With traditional contempt for the churlish mouthings of eynies, Harvard undergraduates have energetically launched the Food Relief Committee on its current drive to aid European students. Last night a brief recount of the contributions to date showed that the College program was rumbling down the alley with increasing speed, surpassing in some houses the amazing $4.60 average donation of last summer's campaign. With the exception of one well-padded hardease who responded to the solicitor's pleas with a zine penny, students have expressed sincere concern and admirable generosity towards the tubercular scholars of Greece and China. However, the College comprises only one of the four zones of University effort, and its remarkable showing is dangerously off-set by the disappointing record of the faculty and the 900 non-resident students.
Although the populous Houses, Yard halls, and graduate school dormitories are expected to bear the brunt of the drive, their donations alone cannot fill Harvard's high quota, and the campaign will stall unless every commuter and faculty member contributes his share. The fact that the meager contributions of commuters have not kept pace with the general enthusiasm is largely due to an unavoidable technical imperfection in the campaign. Unable to solicit donations by a door-to-door method, the committee relied on individual letters to bring in non-resident funds and has rammed up against the same problem that baflies every charity with a mailing list. Where experts consider a ten percent return on letters average, the Food Relief quota for commuters has necessarily been placed at close to seventy percent. Minor difficulties such as distaste for the gummy side of stamps, lack of ink, and the ever-present aversion to mailing a letter should not, deter any student or faculty member from giving to this vitally important program.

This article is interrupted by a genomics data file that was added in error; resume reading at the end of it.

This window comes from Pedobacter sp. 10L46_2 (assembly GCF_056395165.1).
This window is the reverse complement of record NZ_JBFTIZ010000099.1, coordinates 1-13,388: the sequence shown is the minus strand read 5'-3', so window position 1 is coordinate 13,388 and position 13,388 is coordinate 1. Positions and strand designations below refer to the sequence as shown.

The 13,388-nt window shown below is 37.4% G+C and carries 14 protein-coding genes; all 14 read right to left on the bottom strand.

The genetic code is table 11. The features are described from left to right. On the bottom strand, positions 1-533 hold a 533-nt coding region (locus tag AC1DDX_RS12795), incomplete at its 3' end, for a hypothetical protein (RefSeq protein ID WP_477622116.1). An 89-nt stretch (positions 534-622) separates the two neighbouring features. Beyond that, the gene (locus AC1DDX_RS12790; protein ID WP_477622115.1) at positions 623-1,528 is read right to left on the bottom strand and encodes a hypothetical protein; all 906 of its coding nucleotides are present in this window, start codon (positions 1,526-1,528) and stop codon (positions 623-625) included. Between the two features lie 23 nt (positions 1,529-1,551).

Organized on the basis of last summer's results, the Food Relief Committee has aimed high. So significant a project should not be allowed to fail because of apathy or inconvenience.